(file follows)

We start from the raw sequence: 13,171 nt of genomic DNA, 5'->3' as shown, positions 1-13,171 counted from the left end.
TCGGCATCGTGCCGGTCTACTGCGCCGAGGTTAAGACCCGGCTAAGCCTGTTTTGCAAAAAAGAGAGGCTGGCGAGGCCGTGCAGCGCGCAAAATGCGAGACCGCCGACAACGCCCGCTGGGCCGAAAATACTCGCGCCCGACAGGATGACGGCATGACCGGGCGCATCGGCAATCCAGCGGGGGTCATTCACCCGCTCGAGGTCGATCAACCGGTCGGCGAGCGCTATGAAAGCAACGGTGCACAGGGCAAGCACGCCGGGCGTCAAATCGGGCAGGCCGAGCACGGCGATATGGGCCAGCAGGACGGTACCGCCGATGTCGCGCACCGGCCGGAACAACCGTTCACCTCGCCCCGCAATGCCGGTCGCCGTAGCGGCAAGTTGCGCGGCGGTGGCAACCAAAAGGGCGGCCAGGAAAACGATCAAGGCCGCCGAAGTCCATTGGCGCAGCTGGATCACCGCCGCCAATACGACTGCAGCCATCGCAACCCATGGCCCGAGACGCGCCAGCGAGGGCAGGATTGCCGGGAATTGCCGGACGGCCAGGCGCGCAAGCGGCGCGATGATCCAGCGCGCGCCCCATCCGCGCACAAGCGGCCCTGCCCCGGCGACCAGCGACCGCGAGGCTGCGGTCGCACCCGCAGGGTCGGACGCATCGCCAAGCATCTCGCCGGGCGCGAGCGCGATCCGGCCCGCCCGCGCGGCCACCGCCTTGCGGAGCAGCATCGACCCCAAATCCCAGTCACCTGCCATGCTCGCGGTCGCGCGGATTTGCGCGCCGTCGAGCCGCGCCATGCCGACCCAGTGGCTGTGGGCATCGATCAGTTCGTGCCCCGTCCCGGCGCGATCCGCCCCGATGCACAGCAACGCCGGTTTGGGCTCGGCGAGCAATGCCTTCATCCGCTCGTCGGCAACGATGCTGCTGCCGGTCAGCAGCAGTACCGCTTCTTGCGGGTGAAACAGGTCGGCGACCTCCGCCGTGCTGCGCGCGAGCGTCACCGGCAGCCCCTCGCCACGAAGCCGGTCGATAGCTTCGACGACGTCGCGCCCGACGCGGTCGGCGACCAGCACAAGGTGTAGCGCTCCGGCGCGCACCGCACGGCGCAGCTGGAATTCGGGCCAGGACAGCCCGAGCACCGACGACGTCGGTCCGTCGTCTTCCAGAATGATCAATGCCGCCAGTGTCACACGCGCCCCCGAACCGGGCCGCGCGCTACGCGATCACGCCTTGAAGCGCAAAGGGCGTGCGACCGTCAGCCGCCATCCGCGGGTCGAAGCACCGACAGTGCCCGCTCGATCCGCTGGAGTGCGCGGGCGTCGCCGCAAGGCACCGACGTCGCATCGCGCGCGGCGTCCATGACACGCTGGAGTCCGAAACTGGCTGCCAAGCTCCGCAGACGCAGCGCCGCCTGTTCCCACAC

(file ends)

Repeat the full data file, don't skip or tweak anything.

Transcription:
We start from the raw sequence: 13,171 nt of genomic DNA, 5'->3' as shown, positions 1-13,171 counted from the left end.
TCGGCATCGTGCCGGTCTACTGCGCCGAGGTTAAGACCCGGCTAAGCCTGTTTTGCAAAAAAGAGAGGCTGGCGAGGCCGTGCAGCGCGCAAAATGCGAGACCGCCGACAACGCCCGCTGGGCCGAAAATACTCGCGCCCGACAGGATGACGGCATGACCGGGCGCATCGGCAATCCAGCGGGGGTCATTCACCCGCTCGAGGTCGATCAACCGGTCGGCGAGCGCTATGAAAGCAACGGTGCACAGGGCAAGCACGCCGGGCGTCAAATCGGGCAGGCCGAGCACGGCGATATGGGCCAGCAGGACGGTACCGCCGATGTCGCGCACCGGCCGGAACAACCGTTCACCTCGCCCCGCAATGCCGGTCGCCGTAGCGGCAAGTTGCGCGGCGGTGGCAACCAAAAGGGCGGCCAGGAAAACGATCAAGGCCGCCGAAGTCCATTGGCGCAGCTGGATCACCGCCGCCAATACGACTGCAGCCATCGCAACCCATGGCCCGAGACGCGCCAGCGAGGGCAGGATTGCCGGGAATTGCCGGACGGCCAGGCGCGCAAGCGGCGCGATGATCCAGCGCGCGCCCCATCCGCGCACAAGCGGCCCTGCCCCGGCGACCAGCGACCGCGAGGCTGCGGTCGCACCCGCAGGGTCGGACGCATCGCCAAGCATCTCGCCGGGCGCGAGCGCGATCCGGCCCGCCCGCGCGGCCACCGCCTTGCGGAGCAGCATCGACCCCAAATCCCAGTCACCTGCCATGCTCGCGGTCGCGCGGATTTGCGCGCCGTCGAGCCGCGCCATGCCGACCCAGTGGCTGTGGGCATCGATCAGTTCGTGCCCCGTCCCGGCGCGATCCGCCCCGATGCACAGCAACGCCGGTTTGGGCTCGGCGAGCAATGCCTTCATCCGCTCGTCGGCAACGATGCTGCTGCCGGTCAGCAGCAGTACCGCTTCTTGCGGGTGAAACAGGTCGGCGACCTCCGCCGTGCTGCGCGCGAGCGTCACCGGCAGCCCCTCGCCACGAAGCCGGTCGATAGCTTCGACGACGTCGCGCCCGACGCGGTCGGCGACCAGCACAAGGTGTAGCGCTCCGGCGCGCACCGCACGGCGCAGCTGGAATTCGGGCCAGGACAGCCCGAGCACCGACGACGTCGGTCCGTCGTCTTCCAGAATGATCAATGCCGCCAGTGTCACACGCGCCCCCGAACCGGGCCGCGCGCTACGCGATCACGCCTTGAAGCGCAAAGGGCGTGCGACCGTCAGCCGCCATCCGCGGGTCGAAGCACCGACAGTGCCCGCTCGATCCGCTGGAGTGCGCGGGCGTCGCCGCAAGGCACCGACGTCGCATCGCGCGCGGCGTCCATGACACGCTGGAGTCCGAAACTGGCTGCCAAGCTCCGCAGACGCAGCGCCGCCTGTTCCCACAC